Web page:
IZA DP No. 16449: Signaling Specific Skills and the Labor Market of College Graduates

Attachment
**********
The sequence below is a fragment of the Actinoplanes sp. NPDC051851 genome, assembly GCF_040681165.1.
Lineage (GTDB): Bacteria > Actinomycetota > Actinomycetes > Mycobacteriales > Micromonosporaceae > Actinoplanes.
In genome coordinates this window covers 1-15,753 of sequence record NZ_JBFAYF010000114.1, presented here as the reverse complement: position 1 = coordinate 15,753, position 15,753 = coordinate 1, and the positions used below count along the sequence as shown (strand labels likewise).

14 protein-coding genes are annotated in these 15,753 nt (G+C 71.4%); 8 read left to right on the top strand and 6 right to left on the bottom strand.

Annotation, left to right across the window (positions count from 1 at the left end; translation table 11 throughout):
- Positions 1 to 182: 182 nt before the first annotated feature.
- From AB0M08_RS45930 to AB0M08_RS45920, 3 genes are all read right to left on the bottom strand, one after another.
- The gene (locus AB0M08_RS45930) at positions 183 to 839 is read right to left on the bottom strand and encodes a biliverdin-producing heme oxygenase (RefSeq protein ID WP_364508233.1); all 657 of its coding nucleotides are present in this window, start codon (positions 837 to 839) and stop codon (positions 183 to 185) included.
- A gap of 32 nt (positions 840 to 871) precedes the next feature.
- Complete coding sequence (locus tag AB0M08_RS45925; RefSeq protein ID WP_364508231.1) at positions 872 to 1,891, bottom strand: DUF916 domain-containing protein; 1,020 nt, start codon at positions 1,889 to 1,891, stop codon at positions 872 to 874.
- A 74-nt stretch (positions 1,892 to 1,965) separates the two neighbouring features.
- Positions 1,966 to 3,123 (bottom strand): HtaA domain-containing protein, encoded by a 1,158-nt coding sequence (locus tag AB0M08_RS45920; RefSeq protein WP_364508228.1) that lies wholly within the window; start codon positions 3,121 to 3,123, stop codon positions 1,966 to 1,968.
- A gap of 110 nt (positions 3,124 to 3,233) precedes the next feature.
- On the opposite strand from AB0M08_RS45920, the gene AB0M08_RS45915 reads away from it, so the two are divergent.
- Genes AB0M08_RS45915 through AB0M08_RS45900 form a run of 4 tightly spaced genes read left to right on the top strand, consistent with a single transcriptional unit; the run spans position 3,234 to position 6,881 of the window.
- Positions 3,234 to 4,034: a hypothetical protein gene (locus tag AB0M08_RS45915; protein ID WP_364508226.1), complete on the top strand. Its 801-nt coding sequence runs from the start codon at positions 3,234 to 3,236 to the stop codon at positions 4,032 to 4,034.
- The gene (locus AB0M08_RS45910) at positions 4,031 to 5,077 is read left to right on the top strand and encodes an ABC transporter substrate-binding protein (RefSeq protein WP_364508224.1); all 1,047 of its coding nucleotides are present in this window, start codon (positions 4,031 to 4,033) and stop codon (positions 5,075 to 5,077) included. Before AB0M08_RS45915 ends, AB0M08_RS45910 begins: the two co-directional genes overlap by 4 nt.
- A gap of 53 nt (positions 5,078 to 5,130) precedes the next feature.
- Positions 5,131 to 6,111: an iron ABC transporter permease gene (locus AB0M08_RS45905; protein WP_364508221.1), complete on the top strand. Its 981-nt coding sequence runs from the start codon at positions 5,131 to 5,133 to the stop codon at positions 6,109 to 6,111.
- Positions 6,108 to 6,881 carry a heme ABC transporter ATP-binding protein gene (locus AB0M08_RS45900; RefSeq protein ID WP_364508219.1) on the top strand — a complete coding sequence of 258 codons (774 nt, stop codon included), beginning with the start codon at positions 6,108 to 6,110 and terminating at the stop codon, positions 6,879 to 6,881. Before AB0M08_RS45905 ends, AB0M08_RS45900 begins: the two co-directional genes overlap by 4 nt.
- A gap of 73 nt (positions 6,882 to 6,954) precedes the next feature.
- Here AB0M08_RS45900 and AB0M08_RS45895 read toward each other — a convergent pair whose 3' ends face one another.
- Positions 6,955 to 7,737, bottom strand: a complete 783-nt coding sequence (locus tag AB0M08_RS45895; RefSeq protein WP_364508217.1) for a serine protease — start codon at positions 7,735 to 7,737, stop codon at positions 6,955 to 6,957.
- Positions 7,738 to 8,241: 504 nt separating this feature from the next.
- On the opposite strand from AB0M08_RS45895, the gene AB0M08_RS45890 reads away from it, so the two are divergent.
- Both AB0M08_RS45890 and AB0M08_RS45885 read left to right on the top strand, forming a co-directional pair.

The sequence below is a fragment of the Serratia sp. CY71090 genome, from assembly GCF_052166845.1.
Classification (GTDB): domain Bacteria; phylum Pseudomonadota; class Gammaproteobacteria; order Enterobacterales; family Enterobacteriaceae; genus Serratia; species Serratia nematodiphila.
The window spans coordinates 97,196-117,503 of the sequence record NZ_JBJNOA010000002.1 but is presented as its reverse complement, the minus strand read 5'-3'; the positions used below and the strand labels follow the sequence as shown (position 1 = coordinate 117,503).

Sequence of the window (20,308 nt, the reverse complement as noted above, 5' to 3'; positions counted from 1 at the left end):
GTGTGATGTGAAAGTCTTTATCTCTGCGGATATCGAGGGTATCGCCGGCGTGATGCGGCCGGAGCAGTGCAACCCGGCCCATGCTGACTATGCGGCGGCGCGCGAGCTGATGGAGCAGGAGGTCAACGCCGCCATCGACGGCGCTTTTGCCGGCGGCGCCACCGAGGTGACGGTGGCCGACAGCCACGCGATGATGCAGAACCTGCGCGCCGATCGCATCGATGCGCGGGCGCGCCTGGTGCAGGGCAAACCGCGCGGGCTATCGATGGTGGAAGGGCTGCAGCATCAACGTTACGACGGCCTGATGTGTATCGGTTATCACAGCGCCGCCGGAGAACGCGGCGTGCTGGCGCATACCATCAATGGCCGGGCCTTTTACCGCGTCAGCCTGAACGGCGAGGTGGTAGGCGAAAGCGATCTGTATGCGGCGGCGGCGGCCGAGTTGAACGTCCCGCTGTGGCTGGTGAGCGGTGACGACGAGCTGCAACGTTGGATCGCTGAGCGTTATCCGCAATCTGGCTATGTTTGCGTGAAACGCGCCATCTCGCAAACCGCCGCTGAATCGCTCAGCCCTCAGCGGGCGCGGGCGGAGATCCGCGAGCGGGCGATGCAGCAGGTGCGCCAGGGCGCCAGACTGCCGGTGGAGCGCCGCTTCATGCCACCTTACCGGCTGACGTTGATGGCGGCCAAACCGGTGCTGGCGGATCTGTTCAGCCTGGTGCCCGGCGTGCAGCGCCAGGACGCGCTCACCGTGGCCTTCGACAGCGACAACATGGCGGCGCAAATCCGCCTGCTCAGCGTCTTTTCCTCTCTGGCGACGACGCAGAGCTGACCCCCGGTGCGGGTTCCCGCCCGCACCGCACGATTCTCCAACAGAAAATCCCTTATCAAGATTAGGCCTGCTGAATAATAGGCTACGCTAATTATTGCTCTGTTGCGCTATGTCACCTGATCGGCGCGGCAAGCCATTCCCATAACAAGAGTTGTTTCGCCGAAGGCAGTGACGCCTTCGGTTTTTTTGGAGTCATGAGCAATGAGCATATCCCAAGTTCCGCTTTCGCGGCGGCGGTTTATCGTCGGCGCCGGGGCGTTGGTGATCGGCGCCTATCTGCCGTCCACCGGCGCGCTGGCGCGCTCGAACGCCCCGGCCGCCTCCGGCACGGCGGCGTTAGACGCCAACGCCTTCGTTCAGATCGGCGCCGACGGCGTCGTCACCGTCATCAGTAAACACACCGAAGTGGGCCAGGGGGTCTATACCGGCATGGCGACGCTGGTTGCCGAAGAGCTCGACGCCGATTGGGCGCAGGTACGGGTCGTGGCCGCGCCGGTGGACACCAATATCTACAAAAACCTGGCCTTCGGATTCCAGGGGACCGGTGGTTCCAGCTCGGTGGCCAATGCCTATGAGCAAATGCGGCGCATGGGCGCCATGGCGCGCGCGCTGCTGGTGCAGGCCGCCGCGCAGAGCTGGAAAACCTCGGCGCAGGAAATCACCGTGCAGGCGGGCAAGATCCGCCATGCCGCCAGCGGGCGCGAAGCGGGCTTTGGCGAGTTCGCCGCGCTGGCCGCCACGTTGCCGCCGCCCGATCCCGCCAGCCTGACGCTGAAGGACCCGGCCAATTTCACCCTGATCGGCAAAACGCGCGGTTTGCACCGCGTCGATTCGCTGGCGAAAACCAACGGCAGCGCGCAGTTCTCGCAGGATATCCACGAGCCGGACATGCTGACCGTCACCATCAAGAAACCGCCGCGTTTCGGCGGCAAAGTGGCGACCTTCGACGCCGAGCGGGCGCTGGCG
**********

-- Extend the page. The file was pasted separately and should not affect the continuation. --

We use census-like data and a regression discontinuity design to study the labor market impacts of a signal provided by a government-sponsored award given to top-performing students on a nationwide college exit exam in Colombia. Students who can signal their high level of specific skills earn seven to ten percent more than identical students lacking such a signal. The signal allows workers to find jobs in more productive firms and sectors that better use their skills. The positive returns persist for up to five years. The signal favors workers from less advantaged groups who enter the market with weaker signals.